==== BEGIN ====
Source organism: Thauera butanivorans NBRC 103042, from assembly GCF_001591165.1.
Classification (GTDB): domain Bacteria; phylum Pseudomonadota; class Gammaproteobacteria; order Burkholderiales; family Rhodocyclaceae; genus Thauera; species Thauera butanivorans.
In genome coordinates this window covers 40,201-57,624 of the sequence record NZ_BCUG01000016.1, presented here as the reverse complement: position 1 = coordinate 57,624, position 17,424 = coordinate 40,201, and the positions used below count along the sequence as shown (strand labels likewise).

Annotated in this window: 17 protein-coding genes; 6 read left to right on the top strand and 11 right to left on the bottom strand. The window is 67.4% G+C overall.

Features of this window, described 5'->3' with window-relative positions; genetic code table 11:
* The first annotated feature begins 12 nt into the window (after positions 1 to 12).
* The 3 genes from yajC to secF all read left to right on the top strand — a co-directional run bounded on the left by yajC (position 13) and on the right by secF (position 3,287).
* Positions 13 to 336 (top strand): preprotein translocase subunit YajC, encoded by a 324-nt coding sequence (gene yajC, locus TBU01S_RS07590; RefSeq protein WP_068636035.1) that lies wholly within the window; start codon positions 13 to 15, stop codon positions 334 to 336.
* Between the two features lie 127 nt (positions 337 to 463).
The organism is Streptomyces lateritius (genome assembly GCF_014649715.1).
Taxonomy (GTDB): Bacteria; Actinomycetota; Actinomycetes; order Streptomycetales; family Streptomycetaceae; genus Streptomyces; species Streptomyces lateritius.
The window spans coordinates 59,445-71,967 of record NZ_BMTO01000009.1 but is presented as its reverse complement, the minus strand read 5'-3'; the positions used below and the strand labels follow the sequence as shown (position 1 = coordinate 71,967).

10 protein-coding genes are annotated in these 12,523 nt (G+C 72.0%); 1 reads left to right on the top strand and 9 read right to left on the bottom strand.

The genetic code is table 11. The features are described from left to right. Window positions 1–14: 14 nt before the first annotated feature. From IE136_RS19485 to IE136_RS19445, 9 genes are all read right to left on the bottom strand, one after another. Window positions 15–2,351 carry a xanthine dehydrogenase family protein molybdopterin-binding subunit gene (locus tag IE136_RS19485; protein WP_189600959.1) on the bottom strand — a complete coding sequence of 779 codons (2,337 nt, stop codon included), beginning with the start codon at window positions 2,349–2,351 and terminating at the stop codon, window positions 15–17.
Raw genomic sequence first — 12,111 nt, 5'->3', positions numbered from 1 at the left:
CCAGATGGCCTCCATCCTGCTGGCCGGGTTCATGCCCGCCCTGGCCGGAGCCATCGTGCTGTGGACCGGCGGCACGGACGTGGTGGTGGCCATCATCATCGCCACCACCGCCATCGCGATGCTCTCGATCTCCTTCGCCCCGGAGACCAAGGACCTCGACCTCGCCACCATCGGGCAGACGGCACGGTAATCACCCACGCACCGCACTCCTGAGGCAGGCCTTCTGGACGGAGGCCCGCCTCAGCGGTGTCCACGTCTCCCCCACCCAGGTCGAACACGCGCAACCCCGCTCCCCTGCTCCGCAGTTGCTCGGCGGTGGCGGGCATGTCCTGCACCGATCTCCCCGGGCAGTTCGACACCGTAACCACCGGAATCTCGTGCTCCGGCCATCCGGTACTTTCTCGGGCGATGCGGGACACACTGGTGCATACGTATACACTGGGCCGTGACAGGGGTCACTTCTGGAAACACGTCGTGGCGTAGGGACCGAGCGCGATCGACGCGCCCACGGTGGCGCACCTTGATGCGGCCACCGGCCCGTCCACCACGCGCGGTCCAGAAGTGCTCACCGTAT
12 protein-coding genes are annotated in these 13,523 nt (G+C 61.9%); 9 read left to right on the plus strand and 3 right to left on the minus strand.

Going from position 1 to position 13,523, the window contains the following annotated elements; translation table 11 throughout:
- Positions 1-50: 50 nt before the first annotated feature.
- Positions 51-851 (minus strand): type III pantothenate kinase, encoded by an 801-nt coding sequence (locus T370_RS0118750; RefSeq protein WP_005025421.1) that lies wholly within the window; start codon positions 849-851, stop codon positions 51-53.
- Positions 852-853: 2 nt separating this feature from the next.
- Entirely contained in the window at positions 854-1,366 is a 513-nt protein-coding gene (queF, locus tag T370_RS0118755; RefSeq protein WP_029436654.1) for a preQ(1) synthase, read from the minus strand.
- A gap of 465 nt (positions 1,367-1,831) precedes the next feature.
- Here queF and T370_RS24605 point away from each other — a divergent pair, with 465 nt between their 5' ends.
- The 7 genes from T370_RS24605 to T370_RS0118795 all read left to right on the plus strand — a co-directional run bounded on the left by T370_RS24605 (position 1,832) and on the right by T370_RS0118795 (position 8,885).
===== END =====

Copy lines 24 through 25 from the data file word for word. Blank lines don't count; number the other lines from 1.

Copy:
- Here queF and T370_RS24605 point away from each other — a divergent pair, with 465 nt between their 5' ends.
- The 7 genes from T370_RS24605 to T370_RS0118795 all read left to right on the plus strand — a co-directional run bounded on the left by T370_RS24605 (position 1,832) and on the right by T370_RS0118795 (position 8,885).